From something I wrote to the local diocesan newspaper a couple of years back:

"(Mr. X) argues that the Catholic tradition of not ordaining women is following the practice of Jesus.  It can be (and has been) argued that what Jesus did during his lifetime was a far cry from what the church calls ordination today.

However, tradition is not an arbitrary thing; we believe that it is the leading of the Spirit of God to preserve the unity of the church.  On what grounds, then, can the church change a tradition?  When that tradition begins to compete with the gospel and no longer serves the gospel it must be questioned. The ordination of women is a theoretical possibility within the gospel; there are no instances where the gospels state that women cannot be ordained.   It is church tradition, not the gospel, that prohibits the practice.  The significant question is whether that tradition still serves the gospel, or has it come to work against the gospel. The tradition of an all‑male clergy has come to compete with the gospel, to be a stumbling block to the gospel, and no longer serves the gospel.  There is a need for changing such a tradition and instituting the practice of the ordination of women.

The Spirit can, and often does, make the church do something that it has never done before, as part of the ongoing unfolding of the work and will of God among the people of God. It is not necessary to make ordination a function of the priesthood of all believers in order to argue the case for women's ordination.  It is to the greater benefit of the life of the church to understand ordination as the Spirit's bestowal of a unique gift of office apart from the community of the baptized, without needing to exclude women from the giving of this office. "

It's really too bad that the ordination of women and marriage issues are such nevralgic points that almost all the energy goes into discussing those points, even though they are very much side issues of this document, and risk blinding us to everything else.We complain that many in the church hierarchy are obsessed by sexuality and gender and can talk about nothing else, but look at ourselves!

Crystal --

I agree with Rorty that our greatest love is complex -- it involves both the beloved and ourselves.  I also think that included among the various kinds of love that are part of this complexity we can distinguish love of the beloved (elicited because the other is intrinsically good) and love of the other because the other makes the lover feels fulfilled by his/her experience of the beloved.  The former is selfless, the latter is not, and there is a thierarchy of loves with pure love of the other being greater than pure love of the self.  (Don't ask me why, I just think that it is.).

It seems to me that the selfless love of the beloved impels us to do good to and for the beloved mainly for the sake of the beloved.  This is something like an obligation because there is a certain necessity about it -- if you *truly* love someone you will necessarily act for his/his benefit.  

This shows me is that acting out of a certain necessity is not a bad thing.  And so when we  act out of the necessity imposed by an obligation, then that too is not to be scorned beneath human dignity.   In other words, an obligation is a good thing, and fulfillment of an obligation is also a good thing.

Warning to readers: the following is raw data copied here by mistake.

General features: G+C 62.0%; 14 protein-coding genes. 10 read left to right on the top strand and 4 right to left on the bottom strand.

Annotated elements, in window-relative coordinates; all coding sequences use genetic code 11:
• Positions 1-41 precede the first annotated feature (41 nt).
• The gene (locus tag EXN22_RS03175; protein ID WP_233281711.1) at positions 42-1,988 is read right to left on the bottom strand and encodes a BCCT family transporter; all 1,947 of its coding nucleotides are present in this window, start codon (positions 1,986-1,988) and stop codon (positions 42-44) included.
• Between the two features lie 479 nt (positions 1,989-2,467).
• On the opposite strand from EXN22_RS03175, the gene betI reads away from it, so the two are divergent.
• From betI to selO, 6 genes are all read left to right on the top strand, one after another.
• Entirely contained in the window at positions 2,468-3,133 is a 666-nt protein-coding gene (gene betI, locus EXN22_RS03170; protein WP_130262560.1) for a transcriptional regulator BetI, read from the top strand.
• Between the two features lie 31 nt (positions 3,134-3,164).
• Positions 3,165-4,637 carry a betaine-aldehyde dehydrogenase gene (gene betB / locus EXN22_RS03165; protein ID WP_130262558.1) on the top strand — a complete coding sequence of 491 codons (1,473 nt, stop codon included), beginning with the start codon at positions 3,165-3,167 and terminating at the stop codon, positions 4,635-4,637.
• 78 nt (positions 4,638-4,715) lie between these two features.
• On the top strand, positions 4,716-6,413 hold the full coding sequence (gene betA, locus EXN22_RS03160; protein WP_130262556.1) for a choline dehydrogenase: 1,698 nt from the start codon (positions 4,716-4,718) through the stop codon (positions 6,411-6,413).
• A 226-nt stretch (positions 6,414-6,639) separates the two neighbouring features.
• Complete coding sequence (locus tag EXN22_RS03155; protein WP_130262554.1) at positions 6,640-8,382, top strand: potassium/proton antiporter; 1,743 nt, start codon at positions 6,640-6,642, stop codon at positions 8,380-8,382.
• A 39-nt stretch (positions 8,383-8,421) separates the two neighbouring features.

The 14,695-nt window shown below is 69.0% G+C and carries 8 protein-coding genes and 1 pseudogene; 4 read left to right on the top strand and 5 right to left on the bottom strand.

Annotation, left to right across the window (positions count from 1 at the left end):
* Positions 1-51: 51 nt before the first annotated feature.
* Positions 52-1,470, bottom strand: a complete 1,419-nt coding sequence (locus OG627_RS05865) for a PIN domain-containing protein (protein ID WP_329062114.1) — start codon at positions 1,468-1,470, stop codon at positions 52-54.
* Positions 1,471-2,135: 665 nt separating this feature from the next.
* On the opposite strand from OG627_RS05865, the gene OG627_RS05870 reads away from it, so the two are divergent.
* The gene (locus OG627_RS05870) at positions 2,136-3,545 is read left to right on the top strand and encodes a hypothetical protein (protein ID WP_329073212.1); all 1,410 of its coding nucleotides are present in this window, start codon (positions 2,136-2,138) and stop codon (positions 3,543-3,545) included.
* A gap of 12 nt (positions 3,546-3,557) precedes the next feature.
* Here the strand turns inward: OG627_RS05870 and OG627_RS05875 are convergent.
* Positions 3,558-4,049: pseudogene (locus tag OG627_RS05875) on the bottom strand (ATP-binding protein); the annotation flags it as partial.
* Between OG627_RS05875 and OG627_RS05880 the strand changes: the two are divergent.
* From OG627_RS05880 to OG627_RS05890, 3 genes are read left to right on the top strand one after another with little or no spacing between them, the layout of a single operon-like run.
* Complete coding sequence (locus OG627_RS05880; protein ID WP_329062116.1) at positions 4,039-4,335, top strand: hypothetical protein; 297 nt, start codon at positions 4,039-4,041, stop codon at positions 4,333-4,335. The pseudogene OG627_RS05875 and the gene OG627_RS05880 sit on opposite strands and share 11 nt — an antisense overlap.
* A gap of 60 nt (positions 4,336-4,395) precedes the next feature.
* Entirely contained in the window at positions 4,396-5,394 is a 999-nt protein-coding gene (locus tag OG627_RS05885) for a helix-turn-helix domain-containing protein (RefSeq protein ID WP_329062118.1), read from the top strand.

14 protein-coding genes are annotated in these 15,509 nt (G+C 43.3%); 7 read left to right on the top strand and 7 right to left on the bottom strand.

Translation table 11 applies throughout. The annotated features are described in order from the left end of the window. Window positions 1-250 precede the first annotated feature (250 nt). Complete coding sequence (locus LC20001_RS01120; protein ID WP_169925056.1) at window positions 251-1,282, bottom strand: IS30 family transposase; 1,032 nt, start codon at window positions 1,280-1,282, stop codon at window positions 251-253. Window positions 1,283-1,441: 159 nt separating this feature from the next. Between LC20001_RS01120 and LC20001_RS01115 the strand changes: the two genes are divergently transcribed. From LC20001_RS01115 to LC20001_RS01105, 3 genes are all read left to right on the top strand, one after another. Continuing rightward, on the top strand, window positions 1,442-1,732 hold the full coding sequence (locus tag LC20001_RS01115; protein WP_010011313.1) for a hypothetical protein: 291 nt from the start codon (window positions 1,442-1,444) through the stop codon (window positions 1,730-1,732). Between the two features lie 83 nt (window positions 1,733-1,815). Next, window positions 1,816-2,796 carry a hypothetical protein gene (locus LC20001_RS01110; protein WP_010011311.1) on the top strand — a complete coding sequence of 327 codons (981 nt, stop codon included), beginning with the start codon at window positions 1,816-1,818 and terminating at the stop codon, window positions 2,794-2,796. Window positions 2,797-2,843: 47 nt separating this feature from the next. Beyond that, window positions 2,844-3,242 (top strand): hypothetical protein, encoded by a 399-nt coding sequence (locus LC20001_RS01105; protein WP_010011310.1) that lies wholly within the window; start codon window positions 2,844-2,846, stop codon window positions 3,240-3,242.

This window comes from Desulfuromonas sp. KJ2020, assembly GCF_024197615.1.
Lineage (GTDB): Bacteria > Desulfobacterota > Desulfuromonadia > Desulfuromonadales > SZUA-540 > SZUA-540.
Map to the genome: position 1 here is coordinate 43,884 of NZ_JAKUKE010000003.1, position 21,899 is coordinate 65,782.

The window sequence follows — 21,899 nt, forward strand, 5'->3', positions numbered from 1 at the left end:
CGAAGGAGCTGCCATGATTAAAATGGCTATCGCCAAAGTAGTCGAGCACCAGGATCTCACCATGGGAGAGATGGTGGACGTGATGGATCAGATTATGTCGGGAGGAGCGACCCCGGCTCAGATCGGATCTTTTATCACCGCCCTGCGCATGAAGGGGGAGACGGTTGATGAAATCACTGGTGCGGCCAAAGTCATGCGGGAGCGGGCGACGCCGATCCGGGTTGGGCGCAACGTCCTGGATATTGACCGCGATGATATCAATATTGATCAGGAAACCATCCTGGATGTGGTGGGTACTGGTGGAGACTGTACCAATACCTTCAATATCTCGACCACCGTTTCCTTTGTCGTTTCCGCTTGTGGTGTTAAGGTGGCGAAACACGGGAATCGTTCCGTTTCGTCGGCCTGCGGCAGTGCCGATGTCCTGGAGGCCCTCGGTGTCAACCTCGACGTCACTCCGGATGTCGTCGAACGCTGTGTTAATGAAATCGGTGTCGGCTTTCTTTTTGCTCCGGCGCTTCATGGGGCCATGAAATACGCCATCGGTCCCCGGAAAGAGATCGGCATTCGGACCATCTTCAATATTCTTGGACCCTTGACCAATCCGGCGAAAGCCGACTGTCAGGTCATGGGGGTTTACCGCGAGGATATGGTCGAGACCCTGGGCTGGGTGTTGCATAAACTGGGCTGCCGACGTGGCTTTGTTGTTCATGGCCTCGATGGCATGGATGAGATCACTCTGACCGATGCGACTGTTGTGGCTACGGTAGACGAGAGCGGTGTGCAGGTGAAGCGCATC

Do you think there are such things as obligations?


Thanks for your rich and deep responses to my Cherubino question. I hope Francis understands all this as well, and sees that same-sex couples often achieve the same marital bonding that is so precious a human experience.

It's really too bad that the ordination of women and marriage issues are such nevralgic points that almost all the energy goes into discussing those points, even though they are very much side issues of this document, and risk blinding us to everything else.We complain that many in the church hierarchy are obsessed by sexuality and gender and can talk about nothing else, but look at ourselves!

Claire, IMHO these issues are the "hot-button" issues that are driving people out of the church in the west, driving them out because the hierarchy has been so focused on them for so long, especially in the west, but also throughout the world. The official church's stance on some gender and sexuality-related issues hits almost everyone at home, where they live out the theoretical in their real lives, including in their marriages. But it also has altered political policy, even international policy (such as distribution of condoms as an HIV-AIDS weapon in Africa).  It's not just academic at times, the church's influence has contributed to a great deal of good in the world, but unfortunately also to tangible harm to many, both directly and indirectly.  Its denial of a sacrament to women and its myopic and distorted understanding of "complementarity" are not just of interest as an intellectual exercise, but  present an unfortunate lesson and example to many. The church's highly visible treatment of women as officially second-class conveys a message to all that it is God's will that women be subject to male dominance.  Francis has so far failed to address this reality, and he has also failed to address the issue of accountability for bishops who protect priests who are a danger to the young.  Unfortunately, Francis does not seem to truly even understand the implications of the women's ordination issue.  He, like his predecessors, is fixated on an understanding of the "feminine" that is very limited, still too influenced by historical patriarchy.